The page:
The book is a long piece at some 608 pages of regular text followed by extensive notes and bibliographic commentary.  As a result, I have been slowly working my way through the wording, not helped out by the general style which, while readable, is very formal in sentence structure and wording.  A little over twenty years ago I used the book as a source for an independent paper project I was completing along with two other students.  At the time, I was looking for only certain points related to diplomacy in 1863 and early 1864, so it was very much an index and skim search.

Despite its very formal nature, the book remains clear.  Readers identify quickly the main intent of the authors and the citations demonstrate the depth of their research.  Case and Spencer attest that the diplomatic impact of the American Civil War was extensive, particularly in the Western Hemisphere.  They tie the event to a number of others that relate to nationalist conflicts in Italy, the Prussian and Austrian territories, etc.  Case and Spencer also emphasize that the war period was almost a proving ground of sorts for international law with examples of how to deal with recognizing new nations, defining neutral rights, protecting foreign people and property in wartime, and more.  The authors make interesting points about the war’s impact on employment and poverty in Europe, the historiography of foreign affairs in the period is explored, and revelations about previously unknown resources and papers are made  (particularly documents from Edouard Thouvenel that later amounted to some 25 microfilm rolls after legal reproduction issues were cleared).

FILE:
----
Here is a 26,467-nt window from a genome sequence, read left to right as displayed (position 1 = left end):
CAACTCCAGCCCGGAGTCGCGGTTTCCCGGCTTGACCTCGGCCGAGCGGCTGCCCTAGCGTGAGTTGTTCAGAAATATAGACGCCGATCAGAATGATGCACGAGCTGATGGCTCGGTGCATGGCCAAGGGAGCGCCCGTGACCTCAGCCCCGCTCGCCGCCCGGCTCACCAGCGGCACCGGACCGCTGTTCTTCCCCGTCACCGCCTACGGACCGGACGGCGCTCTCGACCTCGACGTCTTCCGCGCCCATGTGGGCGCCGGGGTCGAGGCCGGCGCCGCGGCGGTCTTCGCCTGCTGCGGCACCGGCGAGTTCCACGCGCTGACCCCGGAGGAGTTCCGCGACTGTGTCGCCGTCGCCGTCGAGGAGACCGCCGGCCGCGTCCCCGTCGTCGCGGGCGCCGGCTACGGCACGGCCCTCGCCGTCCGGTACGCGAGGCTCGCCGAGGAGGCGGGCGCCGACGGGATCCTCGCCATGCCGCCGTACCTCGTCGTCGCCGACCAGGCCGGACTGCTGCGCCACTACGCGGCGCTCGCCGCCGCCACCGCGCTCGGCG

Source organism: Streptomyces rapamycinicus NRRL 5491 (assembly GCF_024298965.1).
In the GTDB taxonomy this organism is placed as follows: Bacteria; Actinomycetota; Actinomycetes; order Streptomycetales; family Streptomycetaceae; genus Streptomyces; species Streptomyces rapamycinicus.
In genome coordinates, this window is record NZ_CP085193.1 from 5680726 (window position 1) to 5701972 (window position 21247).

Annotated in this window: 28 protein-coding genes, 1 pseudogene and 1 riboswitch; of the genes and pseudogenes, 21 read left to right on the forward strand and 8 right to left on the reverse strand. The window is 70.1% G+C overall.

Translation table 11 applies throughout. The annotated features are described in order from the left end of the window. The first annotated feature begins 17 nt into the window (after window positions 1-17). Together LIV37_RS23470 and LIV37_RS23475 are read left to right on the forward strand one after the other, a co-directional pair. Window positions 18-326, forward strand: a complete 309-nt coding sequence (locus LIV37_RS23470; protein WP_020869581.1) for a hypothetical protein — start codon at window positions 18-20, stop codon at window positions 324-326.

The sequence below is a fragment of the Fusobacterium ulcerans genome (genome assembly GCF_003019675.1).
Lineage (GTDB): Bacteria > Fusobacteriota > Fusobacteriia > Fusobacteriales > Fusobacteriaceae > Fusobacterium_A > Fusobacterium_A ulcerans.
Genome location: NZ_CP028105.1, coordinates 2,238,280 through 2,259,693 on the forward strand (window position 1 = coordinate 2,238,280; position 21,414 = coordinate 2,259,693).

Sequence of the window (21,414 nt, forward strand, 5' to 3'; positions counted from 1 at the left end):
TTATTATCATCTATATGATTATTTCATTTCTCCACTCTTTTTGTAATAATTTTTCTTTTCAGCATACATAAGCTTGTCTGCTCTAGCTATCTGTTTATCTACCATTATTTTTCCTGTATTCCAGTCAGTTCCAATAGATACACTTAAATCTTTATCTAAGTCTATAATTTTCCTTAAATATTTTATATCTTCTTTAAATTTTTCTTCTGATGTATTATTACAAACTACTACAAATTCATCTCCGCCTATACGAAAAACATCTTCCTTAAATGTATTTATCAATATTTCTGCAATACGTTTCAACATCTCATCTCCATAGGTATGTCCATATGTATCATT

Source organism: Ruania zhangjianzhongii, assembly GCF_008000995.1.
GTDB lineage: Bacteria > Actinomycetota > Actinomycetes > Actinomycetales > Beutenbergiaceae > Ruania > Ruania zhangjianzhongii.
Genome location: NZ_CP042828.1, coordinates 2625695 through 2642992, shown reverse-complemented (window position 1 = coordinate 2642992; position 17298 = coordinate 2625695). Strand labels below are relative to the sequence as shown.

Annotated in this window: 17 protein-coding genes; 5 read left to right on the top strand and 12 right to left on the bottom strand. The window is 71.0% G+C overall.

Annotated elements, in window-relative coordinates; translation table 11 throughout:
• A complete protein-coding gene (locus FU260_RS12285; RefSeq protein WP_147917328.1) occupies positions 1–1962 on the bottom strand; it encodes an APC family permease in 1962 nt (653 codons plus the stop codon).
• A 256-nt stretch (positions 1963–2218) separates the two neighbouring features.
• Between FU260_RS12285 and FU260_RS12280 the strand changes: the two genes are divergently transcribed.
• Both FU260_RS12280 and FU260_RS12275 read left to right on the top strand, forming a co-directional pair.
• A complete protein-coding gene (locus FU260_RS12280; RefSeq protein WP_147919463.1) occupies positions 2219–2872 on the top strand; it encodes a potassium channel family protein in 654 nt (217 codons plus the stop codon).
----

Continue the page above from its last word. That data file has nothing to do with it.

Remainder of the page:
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Primary source collection, oldie but a goodie